27. wolfbm1 Senior Member

    Poland
    Polish
    Neither do I. It is pretty mysterious.
     
  28. vil New Member

    Varna, Bulgarien
    bulgarien
    spec - from speculation

    "Yes, both married - thought of nothing else - regularly came out on spec. they made their decision at last; indeed pretty quick."

    Fr.Marryat, "Newton Foster" chapter XLVI

    both married - thought of nothing else

    they dreamed for their marriage only

    regularly came out on spec

    they emerged regularly here and there in society
     
    Last edited: Jun 13, 2013
  29. velisarius Senior Member

    Greece
    British English (Sussex)
    The novel "Newton Forster" mentioned by vil has interesting examples of both "on speculation" and "on spec". The reference is to impoverished young English ladies who voyaged out to the East to find husbands. It was a voyage of speculation because the initial outlay of a large sum to pay for their berth on ship would be gambled against the chance of gaining a rich husband. Some even snared their prey on the voyage out, or at ports on the way; so that often ships arrived in India with only the less attractive ladies who had not been so fortunate. In the passage quoted in post # 28, "they regularly came out on spec" seems to mean that the two ladies regularly ventured out into local society, each time trying to capture a more eligible bachelor.
     
  30. wolfbm1 Senior Member

    Poland
    Polish
    Thank you, velisarius, for the interesting explanation.
    The women regularly came out on spec, because they had great expectations or hopes of finding a suitable marriage partner.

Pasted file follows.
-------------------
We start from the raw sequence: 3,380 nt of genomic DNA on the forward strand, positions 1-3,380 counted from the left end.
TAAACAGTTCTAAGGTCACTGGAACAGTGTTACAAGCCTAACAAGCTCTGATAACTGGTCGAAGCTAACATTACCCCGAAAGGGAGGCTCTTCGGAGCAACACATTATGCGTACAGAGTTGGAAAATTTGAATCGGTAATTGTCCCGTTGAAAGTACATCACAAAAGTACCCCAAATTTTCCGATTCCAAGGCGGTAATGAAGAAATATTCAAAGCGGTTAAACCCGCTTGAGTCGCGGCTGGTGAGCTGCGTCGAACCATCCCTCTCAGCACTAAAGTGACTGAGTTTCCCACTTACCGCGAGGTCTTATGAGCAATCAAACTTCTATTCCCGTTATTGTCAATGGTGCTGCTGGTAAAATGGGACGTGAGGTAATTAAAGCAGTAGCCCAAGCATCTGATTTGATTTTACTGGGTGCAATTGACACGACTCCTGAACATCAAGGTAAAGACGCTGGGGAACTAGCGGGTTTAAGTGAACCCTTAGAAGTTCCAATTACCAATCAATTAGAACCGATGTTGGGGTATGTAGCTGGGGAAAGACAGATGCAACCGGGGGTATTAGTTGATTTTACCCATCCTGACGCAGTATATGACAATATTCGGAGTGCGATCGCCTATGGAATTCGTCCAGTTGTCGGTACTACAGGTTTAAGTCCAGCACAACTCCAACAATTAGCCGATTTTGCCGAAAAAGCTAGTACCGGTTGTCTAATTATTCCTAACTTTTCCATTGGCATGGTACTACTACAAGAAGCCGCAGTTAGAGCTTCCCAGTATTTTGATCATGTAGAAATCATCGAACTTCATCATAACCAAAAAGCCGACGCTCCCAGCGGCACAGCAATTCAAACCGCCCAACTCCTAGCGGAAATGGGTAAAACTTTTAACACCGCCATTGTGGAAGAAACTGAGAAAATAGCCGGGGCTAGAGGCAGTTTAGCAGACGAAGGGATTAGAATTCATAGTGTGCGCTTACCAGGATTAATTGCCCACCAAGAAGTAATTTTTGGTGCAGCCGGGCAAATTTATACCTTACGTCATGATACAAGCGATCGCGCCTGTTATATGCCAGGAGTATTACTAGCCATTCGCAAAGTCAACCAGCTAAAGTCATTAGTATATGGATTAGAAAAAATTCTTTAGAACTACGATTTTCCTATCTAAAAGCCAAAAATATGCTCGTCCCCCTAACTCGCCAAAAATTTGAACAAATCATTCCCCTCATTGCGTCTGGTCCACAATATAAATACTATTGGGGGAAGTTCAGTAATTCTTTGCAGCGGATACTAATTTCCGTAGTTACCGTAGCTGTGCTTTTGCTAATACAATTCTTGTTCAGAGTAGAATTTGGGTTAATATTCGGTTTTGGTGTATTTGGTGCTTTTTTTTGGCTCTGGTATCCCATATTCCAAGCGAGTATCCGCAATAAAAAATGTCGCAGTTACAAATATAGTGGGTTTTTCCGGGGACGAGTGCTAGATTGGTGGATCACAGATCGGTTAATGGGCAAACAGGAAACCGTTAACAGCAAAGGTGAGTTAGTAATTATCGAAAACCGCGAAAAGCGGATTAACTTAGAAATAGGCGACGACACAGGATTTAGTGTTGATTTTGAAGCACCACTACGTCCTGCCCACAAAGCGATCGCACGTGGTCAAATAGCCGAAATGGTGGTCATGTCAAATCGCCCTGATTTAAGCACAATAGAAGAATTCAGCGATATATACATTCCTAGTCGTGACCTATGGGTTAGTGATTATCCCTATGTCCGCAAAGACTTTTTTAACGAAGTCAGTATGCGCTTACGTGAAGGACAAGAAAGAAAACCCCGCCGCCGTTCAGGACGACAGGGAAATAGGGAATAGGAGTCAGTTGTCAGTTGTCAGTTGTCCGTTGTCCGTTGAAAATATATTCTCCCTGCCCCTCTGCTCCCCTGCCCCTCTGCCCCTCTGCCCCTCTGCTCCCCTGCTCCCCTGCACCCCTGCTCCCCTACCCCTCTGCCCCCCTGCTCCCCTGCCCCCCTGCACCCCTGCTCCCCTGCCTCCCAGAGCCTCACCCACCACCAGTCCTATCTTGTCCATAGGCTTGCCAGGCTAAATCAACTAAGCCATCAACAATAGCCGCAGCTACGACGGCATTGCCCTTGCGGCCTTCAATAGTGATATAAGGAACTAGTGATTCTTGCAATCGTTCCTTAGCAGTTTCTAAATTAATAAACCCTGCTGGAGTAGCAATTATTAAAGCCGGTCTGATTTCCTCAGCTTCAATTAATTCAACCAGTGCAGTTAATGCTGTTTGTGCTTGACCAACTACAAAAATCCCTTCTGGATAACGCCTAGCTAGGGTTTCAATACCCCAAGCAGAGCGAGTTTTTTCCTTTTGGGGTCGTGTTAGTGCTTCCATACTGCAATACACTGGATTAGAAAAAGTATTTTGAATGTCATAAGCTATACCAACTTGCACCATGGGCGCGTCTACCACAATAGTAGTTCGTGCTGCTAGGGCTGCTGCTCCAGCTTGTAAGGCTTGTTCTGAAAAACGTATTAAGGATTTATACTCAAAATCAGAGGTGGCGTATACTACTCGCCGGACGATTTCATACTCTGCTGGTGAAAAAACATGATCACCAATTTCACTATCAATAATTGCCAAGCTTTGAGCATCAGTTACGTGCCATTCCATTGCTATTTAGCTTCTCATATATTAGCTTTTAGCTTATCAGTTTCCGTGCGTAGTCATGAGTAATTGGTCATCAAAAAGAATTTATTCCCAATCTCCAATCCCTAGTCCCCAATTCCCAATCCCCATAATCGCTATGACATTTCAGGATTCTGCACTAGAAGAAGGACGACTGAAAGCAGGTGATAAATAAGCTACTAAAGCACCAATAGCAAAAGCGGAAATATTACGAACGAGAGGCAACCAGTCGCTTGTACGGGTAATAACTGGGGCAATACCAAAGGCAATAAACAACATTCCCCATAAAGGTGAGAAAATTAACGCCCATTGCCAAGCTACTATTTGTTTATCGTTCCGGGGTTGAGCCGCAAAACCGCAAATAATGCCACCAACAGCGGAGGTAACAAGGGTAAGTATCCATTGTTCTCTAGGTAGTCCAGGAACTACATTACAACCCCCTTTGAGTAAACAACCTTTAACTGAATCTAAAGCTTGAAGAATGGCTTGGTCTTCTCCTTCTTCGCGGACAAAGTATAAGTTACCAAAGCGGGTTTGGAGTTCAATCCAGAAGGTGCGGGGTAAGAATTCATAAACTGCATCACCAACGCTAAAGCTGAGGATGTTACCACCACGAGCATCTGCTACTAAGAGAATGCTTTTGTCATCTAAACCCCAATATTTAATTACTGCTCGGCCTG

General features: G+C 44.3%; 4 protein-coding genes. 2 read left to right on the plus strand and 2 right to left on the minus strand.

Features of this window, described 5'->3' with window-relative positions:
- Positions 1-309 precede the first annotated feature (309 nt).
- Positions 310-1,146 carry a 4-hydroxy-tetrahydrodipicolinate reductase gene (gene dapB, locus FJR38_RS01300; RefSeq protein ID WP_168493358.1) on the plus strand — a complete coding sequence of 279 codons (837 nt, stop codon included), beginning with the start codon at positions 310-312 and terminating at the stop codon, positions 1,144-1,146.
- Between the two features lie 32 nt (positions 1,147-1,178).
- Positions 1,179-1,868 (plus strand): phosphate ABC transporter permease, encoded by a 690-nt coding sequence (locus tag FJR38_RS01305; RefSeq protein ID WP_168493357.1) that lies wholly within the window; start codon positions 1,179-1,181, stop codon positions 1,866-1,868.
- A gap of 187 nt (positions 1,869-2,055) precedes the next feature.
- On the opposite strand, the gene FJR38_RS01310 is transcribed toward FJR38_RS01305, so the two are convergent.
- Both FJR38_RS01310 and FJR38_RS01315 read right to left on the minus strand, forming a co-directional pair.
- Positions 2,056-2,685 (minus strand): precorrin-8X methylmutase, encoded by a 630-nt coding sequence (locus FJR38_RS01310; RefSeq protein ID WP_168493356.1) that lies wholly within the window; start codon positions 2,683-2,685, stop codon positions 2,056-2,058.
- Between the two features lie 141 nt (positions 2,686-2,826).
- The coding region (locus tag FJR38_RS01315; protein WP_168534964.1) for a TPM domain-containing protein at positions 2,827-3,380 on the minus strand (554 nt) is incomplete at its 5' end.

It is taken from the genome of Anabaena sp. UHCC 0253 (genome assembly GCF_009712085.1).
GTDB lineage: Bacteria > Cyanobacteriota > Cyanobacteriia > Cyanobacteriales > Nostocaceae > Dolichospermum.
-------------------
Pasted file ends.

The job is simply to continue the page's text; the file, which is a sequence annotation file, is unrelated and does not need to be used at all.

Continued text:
31. PaulQ

    PaulQ Senior Member

    UK
    English - England
    on spec = on the chance [of success] In 'on spec', the probability of the 'chance of success' is unqualified and thus, unstated but in 'on the chance of success' it is often given by either 'on the good chance of success' (high) or 'on the off-chance of success' (low.)
     
  32. wolfbm1 Senior Member

    Poland
    Polish
    Thank you, Paul. So, when we do something on spec we we don't how high or how low is the chance of success.
     
  33. Loob

    Loob Senior Member

    English UK
    "On spec", to me, means "in the hope of a (financial or other) reward, but without any guarantee that the reward will be forthcoming". So I would use vil's:
    But I wouldn't use wolf's:
    - at least, not with wolf's intended meaning:).

    EDIT: I've just realised, re-reading the thread, that I'm agreeing with Cagey's post 3...
     
    Last edited: Jun 16, 2013
  34. wolfbm1 Senior Member

    Poland
    Polish
    Thank you Loob. I wonder how you would phrase my sentence. Would you say something like:
    I went to X without having made a booking?
     
  35. Loob

    Loob Senior Member

    English UK
    I'm really not sure, wolf. I think that to convey the casual meaning you're looking for, I'd probably include the word "off": I went off to Gdansk.

    But if you wanted to make it clear that you hadn't booked any accommodation, I think I'd have to expand this to something like:
    I went off to Gdansk without booking anywhere to stay
    or
    I went off to Gdansk without knowing where I was going to spend the night
    or
    I went off to Gdansk, not caring that I had nowhere to stay
    Or....
    :)
     
  36. wolfbm1 Senior Member

    Poland
    Polish
    Thank you very much, Loob. :)
     

Share This Page